Meaning Of Life Part II

Meaning Of Life Part II

Giegerich claims that myth, religion, and metaphysics were never explicit answers to the question, “What is the meaning of life?” Rather, he says

they were merely the concrete articulation or formulation, in imaginal form, and, in the case of metaphysics, the explication, in the mode of thought, of the form of the factually existing in-ness in, or groundedness of, existence at each historical locus respectively. The tales of myth, the religious practices, doctrines, or dogmas, the elaborate systems of metaphysics, spelled out in different modes the logic that factually governed a people’s lived life. They were the self-expression in consciousness of the meaning that was.

He returns back to his metaphor of the fish in water to say,

Just as fish could never seriously question the meaningfulness of being in water, so from the age of myth through the end of the age of metaphysics, i.e., through the time of Hegel and Schelling, man could not possibly have in all earnest raised the question “Is Life Worth Living?” as a real, more than merely rhetorical, question.

Again, this brings to mind the notion of wu-wei. If we are letting life flow as it must without interfering, we have absolutely no need of questioning life as to its meaning. We are here.

We have been thrown into this world, not of our choosing, or at least it seems that way. Perhaps we actually did choose our lives according to our portion of fate, as in the Myth Of Er, recounted by Socrates in Plato’s Republic, but have no memory of it, having passed through the Plain Of Lethe (forgetting) before entering this world.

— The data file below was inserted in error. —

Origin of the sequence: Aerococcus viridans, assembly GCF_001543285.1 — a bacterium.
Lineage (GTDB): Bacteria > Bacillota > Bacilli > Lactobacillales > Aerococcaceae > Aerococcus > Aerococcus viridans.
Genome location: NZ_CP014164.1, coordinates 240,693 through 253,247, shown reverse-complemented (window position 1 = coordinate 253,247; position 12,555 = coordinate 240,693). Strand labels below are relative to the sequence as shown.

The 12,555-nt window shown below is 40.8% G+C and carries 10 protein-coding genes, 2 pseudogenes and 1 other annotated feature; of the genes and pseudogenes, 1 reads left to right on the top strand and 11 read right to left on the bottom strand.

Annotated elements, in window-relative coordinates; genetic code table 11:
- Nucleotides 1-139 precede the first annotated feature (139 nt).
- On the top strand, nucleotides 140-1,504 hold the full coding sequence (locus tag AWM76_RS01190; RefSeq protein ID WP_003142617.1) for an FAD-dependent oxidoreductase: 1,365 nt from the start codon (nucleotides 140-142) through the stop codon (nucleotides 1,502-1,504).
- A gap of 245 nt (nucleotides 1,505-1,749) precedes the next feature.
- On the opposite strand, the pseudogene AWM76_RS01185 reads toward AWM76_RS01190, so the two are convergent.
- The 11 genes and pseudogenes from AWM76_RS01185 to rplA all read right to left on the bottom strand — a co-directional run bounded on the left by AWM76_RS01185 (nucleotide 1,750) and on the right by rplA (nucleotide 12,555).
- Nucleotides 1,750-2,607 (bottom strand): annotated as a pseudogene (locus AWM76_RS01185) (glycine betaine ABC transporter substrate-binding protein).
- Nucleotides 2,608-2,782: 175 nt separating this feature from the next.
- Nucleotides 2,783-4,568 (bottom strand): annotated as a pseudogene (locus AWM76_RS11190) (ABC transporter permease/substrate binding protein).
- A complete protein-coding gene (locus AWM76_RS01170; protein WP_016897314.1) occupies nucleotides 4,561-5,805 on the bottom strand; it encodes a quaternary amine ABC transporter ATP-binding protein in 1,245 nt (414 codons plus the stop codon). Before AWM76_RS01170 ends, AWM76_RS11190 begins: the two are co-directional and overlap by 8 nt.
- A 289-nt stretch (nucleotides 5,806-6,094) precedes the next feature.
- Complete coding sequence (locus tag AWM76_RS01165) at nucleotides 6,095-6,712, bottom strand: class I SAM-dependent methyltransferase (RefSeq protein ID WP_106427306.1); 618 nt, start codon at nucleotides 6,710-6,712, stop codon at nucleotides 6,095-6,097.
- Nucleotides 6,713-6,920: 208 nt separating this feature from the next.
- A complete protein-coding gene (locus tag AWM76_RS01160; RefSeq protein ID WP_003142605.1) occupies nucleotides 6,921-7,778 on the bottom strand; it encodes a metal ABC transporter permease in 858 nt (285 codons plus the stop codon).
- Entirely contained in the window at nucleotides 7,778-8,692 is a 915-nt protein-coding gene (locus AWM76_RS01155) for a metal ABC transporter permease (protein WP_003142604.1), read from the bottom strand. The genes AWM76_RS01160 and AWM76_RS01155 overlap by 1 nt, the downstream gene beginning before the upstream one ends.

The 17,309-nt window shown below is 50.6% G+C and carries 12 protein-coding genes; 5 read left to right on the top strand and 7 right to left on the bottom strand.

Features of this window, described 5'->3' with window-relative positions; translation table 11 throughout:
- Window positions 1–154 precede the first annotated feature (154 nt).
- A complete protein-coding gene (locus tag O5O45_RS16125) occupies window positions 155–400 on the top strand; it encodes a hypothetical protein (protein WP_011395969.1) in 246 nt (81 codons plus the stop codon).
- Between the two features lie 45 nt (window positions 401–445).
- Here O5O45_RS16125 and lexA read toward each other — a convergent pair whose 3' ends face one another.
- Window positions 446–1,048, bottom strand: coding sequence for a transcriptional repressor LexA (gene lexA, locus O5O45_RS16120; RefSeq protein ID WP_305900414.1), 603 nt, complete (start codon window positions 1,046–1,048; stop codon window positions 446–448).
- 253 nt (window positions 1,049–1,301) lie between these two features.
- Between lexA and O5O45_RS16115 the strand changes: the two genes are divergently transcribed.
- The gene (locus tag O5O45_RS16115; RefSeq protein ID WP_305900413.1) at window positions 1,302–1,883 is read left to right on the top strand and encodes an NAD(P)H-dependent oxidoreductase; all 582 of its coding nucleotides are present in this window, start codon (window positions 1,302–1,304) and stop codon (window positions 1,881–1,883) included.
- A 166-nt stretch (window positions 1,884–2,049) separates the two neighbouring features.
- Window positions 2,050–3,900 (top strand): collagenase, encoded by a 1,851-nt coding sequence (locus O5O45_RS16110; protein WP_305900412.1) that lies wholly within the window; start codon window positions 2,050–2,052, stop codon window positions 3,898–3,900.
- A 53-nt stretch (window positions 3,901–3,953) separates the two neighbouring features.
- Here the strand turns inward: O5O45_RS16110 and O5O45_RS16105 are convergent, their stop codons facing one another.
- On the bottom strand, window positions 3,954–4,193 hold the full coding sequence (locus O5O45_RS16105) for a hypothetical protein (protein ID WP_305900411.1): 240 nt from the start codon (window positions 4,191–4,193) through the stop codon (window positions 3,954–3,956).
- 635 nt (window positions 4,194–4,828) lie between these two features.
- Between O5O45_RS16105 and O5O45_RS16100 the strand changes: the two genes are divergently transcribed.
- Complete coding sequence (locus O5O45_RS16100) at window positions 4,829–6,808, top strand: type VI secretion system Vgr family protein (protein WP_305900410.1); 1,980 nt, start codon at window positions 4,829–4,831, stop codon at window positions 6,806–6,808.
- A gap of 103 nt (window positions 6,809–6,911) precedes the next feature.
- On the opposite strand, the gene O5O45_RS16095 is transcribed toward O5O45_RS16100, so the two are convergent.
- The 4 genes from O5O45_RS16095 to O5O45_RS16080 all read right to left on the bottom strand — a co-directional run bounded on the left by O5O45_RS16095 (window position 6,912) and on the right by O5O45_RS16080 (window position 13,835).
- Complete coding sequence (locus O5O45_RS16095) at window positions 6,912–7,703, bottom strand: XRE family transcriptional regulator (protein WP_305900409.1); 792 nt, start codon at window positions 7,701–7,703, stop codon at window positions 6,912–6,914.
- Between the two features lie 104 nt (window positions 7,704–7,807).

Nevertheless, it is futile to ask the ego to supply an answer to the meaning of life. A fish would not ask one of its gills why it is in the water and not living on land! So, it is just as preposterous to think we, in our egocentricity and preoccupation with external things, should attempt to dispel the mysteries of life.

This post has been read 1304 times!

6 thoughts on “Meaning Of Life Part II

  1. ok then, what do you think this psychologist is doing that is so different from him being a philosopher? i had a brief look at the paper (too busy reading other stuff to read another 50+ pages) and noticed most of his quotes are from philosophers (although almost none are from recent ones, except a brief and cryptic mention of heidegger). what are we doing with all these divisions? ignoring each other, you make a comparision to wu wei, something i have also done about wittgenstein, and who hears? locked away from each other what progress is possible? academos is our prison. plato is our god.

  2. Well, you’re right about the walls that exist between philosophers and psychologists. There is no doubt about that. When I was attending university, the psychology people were spending almost all of their time putting electrodes in rabbits’ brains.Giegerich is a depth psychologist, like Jung, so he is very philosophical. There is really not much room in academia anymore for depth psychology. It’s all behaviorism now.

Leave a Reply

Your email address will not be published.